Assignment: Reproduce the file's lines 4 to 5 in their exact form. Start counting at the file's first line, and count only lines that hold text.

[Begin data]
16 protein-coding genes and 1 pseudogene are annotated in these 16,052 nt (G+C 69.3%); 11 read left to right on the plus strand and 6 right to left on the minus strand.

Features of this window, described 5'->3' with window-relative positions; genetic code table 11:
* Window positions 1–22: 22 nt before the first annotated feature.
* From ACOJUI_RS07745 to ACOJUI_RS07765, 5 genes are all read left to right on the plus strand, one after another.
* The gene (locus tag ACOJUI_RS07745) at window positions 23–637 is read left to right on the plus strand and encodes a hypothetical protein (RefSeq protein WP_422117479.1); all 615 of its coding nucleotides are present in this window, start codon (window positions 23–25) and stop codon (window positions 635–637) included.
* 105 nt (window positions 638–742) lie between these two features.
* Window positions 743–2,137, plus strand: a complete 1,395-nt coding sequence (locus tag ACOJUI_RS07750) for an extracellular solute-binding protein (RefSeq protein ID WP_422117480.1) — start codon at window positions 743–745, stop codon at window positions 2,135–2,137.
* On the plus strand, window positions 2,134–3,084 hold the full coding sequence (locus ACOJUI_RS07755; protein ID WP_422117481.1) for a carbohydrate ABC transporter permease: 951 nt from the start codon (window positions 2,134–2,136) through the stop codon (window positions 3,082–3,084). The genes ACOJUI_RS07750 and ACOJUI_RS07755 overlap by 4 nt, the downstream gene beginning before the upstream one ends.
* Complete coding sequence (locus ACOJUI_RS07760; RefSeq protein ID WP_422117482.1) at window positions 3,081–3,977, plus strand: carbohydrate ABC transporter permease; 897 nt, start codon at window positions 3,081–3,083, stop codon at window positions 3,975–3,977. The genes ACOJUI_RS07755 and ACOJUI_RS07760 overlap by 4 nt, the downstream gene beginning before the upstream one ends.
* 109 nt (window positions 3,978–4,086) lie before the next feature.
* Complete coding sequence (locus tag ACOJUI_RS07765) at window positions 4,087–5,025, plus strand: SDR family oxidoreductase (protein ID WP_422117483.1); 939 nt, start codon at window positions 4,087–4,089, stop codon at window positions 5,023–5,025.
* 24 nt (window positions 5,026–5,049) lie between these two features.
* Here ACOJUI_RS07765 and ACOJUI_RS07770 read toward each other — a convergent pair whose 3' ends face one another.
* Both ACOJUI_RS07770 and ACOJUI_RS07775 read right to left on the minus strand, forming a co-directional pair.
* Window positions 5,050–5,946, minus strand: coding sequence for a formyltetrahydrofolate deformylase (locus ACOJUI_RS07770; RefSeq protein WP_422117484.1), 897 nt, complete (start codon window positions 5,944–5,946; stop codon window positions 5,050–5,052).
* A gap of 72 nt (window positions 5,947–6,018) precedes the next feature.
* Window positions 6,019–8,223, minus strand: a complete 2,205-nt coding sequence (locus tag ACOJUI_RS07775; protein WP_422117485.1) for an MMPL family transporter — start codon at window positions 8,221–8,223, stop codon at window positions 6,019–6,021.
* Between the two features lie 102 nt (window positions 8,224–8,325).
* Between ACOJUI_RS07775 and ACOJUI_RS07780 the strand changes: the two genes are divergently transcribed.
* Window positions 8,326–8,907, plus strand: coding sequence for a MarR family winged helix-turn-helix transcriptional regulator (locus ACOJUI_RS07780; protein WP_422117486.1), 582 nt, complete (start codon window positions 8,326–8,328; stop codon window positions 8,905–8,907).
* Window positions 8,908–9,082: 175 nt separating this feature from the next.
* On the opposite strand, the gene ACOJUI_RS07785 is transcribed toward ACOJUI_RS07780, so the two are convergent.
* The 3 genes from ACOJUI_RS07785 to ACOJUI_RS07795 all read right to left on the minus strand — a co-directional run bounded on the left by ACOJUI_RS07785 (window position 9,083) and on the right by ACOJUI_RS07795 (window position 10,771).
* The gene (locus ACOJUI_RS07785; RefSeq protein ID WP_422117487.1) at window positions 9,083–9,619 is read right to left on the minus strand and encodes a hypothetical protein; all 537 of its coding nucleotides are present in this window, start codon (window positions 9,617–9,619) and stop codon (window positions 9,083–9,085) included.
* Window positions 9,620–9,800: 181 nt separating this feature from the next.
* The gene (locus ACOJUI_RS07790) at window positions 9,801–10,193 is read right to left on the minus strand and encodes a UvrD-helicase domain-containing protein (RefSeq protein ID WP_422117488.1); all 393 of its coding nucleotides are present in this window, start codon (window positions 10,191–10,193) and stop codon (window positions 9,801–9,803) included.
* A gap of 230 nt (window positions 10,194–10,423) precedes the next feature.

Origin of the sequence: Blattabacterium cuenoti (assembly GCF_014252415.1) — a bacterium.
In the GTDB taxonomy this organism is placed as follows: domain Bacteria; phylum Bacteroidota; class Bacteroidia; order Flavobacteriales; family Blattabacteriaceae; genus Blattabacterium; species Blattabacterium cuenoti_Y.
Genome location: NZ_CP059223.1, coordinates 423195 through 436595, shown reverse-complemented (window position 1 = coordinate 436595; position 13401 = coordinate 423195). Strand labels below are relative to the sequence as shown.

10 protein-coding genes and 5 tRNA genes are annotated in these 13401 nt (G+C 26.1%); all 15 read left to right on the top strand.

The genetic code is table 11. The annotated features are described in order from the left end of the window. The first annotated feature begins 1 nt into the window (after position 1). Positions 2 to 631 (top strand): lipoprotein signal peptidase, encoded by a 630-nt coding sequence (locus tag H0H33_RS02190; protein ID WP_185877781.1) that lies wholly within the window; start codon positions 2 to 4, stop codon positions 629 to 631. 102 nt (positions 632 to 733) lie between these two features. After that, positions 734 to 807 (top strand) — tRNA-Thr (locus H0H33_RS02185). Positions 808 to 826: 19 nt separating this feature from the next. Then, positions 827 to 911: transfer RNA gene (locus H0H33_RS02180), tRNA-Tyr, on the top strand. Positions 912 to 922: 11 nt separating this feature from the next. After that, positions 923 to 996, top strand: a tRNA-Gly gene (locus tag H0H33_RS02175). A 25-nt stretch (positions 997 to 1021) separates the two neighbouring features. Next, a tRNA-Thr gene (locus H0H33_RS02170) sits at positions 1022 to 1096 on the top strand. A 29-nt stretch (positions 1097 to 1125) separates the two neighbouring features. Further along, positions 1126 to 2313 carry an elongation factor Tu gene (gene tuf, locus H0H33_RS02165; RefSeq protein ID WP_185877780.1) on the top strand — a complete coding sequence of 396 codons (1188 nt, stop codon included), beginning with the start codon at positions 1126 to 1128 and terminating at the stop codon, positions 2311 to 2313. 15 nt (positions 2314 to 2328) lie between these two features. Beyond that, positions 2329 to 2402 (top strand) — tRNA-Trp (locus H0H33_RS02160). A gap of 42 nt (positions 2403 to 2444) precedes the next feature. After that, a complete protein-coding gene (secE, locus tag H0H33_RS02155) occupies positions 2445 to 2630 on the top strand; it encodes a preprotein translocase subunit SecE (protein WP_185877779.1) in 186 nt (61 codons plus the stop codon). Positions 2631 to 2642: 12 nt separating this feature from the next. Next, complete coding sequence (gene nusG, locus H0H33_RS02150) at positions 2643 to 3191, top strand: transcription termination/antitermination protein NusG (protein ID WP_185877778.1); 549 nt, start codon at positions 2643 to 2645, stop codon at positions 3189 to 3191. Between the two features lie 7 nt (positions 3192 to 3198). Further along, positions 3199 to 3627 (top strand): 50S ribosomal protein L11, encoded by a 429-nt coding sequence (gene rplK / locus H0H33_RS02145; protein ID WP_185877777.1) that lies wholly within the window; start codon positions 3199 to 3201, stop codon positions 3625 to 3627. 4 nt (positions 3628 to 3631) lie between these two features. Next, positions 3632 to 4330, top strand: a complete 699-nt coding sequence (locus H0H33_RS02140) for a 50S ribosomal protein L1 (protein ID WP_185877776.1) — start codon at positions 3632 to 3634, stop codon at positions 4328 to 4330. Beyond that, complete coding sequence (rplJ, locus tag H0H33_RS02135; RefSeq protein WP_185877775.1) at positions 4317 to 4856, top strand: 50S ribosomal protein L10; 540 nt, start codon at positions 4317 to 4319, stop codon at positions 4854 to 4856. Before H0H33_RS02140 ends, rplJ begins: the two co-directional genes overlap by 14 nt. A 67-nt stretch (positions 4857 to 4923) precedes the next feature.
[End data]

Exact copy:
* From ACOJUI_RS07745 to ACOJUI_RS07765, 5 genes are all read left to right on the plus strand, one after another.
* The gene (locus tag ACOJUI_RS07745) at window positions 23–637 is read left to right on the plus strand and encodes a hypothetical protein (RefSeq protein WP_422117479.1); all 615 of its coding nucleotides are present in this window, start codon (window positions 23–25) and stop codon (window positions 635–637) included.